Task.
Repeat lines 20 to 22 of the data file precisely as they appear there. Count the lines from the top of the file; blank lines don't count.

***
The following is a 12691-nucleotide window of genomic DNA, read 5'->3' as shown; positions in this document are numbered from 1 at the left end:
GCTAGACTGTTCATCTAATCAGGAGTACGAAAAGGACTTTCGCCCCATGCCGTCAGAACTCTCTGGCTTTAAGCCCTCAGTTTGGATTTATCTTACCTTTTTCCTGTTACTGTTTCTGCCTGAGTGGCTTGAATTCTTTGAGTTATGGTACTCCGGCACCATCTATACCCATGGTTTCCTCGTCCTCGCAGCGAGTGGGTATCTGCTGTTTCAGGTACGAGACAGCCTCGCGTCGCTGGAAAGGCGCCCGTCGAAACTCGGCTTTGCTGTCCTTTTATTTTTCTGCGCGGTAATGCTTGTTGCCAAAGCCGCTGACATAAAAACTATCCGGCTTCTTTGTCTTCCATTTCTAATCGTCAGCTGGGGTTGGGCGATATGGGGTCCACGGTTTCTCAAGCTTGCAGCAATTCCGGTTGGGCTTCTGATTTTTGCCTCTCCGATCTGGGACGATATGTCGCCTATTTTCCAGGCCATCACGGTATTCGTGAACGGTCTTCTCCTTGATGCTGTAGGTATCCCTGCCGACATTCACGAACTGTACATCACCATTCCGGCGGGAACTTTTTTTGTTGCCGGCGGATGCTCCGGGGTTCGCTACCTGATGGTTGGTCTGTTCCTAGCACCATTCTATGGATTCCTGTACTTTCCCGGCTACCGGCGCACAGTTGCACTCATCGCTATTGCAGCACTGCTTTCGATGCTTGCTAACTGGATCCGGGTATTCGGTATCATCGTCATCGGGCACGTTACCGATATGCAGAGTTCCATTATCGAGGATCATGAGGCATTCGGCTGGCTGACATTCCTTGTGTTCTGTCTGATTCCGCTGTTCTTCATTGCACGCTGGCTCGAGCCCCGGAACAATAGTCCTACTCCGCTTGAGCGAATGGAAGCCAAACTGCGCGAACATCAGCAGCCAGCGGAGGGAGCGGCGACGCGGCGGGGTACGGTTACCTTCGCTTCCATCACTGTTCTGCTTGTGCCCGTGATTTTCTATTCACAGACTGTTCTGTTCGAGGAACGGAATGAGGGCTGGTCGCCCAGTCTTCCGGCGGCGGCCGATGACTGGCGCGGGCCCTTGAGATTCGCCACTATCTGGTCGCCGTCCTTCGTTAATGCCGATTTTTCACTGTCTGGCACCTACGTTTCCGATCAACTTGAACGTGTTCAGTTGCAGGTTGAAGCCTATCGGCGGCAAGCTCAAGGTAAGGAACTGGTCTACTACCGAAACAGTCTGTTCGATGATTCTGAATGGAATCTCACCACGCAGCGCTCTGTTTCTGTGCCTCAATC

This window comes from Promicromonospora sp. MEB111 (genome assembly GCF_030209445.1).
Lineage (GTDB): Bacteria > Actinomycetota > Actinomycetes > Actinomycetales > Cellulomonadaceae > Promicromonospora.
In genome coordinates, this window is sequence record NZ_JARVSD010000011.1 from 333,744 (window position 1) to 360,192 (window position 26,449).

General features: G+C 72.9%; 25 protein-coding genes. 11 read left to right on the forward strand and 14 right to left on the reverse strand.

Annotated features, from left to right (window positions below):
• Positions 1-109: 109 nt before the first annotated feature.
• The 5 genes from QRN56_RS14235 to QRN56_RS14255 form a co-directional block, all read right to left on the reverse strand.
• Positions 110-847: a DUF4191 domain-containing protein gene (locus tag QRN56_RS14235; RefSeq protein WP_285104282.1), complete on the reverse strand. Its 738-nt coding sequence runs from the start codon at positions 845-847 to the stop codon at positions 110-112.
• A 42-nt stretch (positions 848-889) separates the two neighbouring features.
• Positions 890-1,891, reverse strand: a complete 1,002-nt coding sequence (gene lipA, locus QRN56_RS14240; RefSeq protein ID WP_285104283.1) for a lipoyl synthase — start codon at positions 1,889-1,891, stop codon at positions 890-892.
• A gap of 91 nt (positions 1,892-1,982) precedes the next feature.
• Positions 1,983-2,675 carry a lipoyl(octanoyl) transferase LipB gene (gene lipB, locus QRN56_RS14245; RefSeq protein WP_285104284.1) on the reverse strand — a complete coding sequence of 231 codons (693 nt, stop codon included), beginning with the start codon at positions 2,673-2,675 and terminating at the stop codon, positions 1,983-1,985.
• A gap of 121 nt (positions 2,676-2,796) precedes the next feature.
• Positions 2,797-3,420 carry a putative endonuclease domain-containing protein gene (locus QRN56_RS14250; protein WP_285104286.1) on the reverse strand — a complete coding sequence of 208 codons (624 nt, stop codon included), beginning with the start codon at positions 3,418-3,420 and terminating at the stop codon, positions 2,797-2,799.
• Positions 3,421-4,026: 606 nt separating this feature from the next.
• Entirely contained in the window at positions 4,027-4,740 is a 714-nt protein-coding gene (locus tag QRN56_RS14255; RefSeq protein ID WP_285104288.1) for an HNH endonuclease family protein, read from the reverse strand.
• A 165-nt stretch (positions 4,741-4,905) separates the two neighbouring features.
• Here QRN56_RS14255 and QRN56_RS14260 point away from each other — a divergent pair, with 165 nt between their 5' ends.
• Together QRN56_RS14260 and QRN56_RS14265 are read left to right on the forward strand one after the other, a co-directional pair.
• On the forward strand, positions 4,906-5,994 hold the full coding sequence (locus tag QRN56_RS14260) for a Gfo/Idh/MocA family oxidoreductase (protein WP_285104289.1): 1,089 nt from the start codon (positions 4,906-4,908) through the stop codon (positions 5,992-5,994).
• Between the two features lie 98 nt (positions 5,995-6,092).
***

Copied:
• Here QRN56_RS14255 and QRN56_RS14260 point away from each other — a divergent pair, with 165 nt between their 5' ends.
• Together QRN56_RS14260 and QRN56_RS14265 are read left to right on the forward strand one after the other, a co-directional pair.
• On the forward strand, positions 4,906-5,994 hold the full coding sequence (locus tag QRN56_RS14260) for a Gfo/Idh/MocA family oxidoreductase (protein WP_285104289.1): 1,089 nt from the start codon (positions 4,906-4,908) through the stop codon (positions 5,992-5,994).